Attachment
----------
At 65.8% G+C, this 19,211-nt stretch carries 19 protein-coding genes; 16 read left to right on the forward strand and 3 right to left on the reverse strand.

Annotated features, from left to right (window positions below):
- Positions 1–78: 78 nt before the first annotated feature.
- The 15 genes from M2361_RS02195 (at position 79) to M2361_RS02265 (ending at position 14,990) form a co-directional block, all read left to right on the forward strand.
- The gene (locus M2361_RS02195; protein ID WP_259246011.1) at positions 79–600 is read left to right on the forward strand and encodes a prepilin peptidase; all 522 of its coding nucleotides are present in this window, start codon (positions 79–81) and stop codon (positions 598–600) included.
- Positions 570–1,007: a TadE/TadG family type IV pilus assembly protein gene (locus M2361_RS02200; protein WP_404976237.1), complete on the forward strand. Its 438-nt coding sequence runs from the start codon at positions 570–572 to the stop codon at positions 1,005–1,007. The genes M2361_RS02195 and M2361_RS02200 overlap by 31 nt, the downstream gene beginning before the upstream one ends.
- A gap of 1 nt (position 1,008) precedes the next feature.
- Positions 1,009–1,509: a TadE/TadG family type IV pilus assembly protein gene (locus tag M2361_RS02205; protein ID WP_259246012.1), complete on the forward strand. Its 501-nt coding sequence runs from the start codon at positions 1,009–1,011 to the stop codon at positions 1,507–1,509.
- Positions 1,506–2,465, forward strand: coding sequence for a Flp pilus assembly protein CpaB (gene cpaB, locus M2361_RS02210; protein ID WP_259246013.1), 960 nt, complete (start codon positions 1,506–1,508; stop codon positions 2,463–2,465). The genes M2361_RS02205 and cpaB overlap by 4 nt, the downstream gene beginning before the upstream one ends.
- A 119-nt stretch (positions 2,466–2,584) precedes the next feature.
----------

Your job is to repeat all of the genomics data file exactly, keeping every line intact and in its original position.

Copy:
At 65.8% G+C, this 19,211-nt stretch carries 19 protein-coding genes; 16 read left to right on the forward strand and 3 right to left on the reverse strand.

Annotated features, from left to right (window positions below):
- Positions 1–78: 78 nt before the first annotated feature.
- The 15 genes from M2361_RS02195 (at position 79) to M2361_RS02265 (ending at position 14,990) form a co-directional block, all read left to right on the forward strand.
- The gene (locus M2361_RS02195; protein ID WP_259246011.1) at positions 79–600 is read left to right on the forward strand and encodes a prepilin peptidase; all 522 of its coding nucleotides are present in this window, start codon (positions 79–81) and stop codon (positions 598–600) included.
- Positions 570–1,007: a TadE/TadG family type IV pilus assembly protein gene (locus M2361_RS02200; protein WP_404976237.1), complete on the forward strand. Its 438-nt coding sequence runs from the start codon at positions 570–572 to the stop codon at positions 1,005–1,007. The genes M2361_RS02195 and M2361_RS02200 overlap by 31 nt, the downstream gene beginning before the upstream one ends.
- A gap of 1 nt (position 1,008) precedes the next feature.
- Positions 1,009–1,509: a TadE/TadG family type IV pilus assembly protein gene (locus tag M2361_RS02205; protein ID WP_259246012.1), complete on the forward strand. Its 501-nt coding sequence runs from the start codon at positions 1,009–1,011 to the stop codon at positions 1,507–1,509.
- Positions 1,506–2,465, forward strand: coding sequence for a Flp pilus assembly protein CpaB (gene cpaB, locus M2361_RS02210; protein ID WP_259246013.1), 960 nt, complete (start codon positions 1,506–1,508; stop codon positions 2,463–2,465). The genes M2361_RS02205 and cpaB overlap by 4 nt, the downstream gene beginning before the upstream one ends.
- A 119-nt stretch (positions 2,466–2,584) precedes the next feature.